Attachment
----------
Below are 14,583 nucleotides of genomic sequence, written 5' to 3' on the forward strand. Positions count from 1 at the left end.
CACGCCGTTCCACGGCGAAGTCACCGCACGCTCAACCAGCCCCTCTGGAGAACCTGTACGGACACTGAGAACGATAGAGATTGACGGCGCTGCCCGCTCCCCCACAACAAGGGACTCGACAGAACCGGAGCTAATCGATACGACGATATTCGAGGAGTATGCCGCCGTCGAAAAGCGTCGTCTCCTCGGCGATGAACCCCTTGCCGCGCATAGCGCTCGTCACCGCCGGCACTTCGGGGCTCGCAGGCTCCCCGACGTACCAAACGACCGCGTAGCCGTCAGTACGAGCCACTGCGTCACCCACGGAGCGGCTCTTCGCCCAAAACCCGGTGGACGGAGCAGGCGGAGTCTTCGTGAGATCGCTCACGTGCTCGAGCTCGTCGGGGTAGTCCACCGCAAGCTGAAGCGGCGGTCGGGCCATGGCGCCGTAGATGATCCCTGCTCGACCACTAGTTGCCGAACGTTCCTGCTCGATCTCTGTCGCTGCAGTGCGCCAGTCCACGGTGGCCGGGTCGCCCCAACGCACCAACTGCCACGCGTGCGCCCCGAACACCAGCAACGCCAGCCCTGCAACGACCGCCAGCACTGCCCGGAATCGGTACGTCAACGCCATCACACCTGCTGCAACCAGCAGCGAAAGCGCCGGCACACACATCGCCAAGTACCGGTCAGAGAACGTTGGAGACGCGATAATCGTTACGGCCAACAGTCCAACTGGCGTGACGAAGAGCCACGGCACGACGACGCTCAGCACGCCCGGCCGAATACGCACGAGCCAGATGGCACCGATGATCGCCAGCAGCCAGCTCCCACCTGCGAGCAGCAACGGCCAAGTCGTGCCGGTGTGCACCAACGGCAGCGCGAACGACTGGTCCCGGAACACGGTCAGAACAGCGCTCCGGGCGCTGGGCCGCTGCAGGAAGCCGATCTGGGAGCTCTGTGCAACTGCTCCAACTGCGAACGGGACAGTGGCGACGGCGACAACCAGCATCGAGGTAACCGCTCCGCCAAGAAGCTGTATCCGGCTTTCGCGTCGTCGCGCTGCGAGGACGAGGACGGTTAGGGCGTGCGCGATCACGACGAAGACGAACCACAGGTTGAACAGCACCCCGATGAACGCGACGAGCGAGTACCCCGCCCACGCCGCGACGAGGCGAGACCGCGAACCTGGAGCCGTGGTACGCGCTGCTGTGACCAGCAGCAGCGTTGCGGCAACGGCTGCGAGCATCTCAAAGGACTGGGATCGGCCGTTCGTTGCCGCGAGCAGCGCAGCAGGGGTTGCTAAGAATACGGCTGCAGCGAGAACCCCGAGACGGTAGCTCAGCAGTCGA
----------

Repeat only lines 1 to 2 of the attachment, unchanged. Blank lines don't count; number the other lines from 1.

Below are 14,583 nucleotides of genomic sequence, written 5' to 3' on the forward strand. Positions count from 1 at the left end.
CACGCCGTTCCACGGCGAAGTCACCGCACGCTCAACCAGCCCCTCTGGAGAACCTGTACGGACACTGAGAACGATAGAGATTGACGGCGCTGCCCGCTCCCCCACAACAAGGGACTCGACAGAACCGGAGCTAATCGATACGACGATATTCGAGGAGTATGCCGCCGTCGAAAAGCGTCGTCTCCTCGGCGATGAACCCCTTGCCGCGCATAGCGCTCGTCACCGCCGGCACTTCGGGGCTCGCAGGCTCCCCGACGTACCAAACGACCGCGTAGCCGTCAGTACGAGCCACTGCGTCACCCACGGAGCGGCTCTTCGCCCAAAACCCGGTGGACGGAGCAGGCGGAGTCTTCGTGAGATCGCTCACGTGCTCGAGCTCGTCGGGGTAGTCCACCGCAAGCTGAAGCGGCGGTCGGGCCATGGCGCCGTAGATGATCCCTGCTCGACCACTAGTTGCCGAACGTTCCTGCTCGATCTCTGTCGCTGCAGTGCGCCAGTCCACGGTGGCCGGGTCGCCCCAACGCACCAACTGCCACGCGTGCGCCCCGAACACCAGCAACGCCAGCCCTGCAACGACCGCCAGCACTGCCCGGAATCGGTACGTCAACGCCATCACACCTGCTGCAACCAGCAGCGAAAGCGCCGGCACACACATCGCCAAGTACCGGTCAGAGAACGTTGGAGACGCGATAATCGTTACGGCCAACAGTCCAACTGGCGTGACGAAGAGCCACGGCACGACGACGCTCAGCACGCCCGGCCGAATACGCACGAGCCAGATGGCACCGATGATCGCCAGCAGCCAGCTCCCACCTGCGAGCAGCAACGGCCAAGTCGTGCCGGTGTGCACCAACGGCAGCGCGAACGACTGGTCCCGGAACACGGTCAGAACAGCGCTCCGGGCGCTGGGCCGCTGCAGGAAGCCGATCTGGGAGCTCTGTGCAACTGCTCCAACTGCGAACGGGACAGTGGCGACGGCGACAACCAGCATCGAGGTAACCGCTCCGCCAAGAAGCTGTATCCGGCTTTCGCGTCGTCGCGCTGCGAGGACGAGGACGGTTAGGGCGTGCGCGATCACGACGAAGACGAACCACAGGTTGAACAGCACCCCGATGAACGCGACGAGCGAGTACCCCGCCCACGCCGCGACGAGGCGAGACCGCGAACCTGGAGCCGTGGTACGCGCTGCTGTGACCAGCAGCAGCGTTGCGGCAACGGCTGCGAGCATCTCAAAGGACTGGGATCGGCCGTTCGTTGCCGCGAGCAGCGCAGCAGGGGTTGCTAAGAATACGGCTGCAGCGAGAACCCCGAGACGGTAGCTCAGCAGTCGA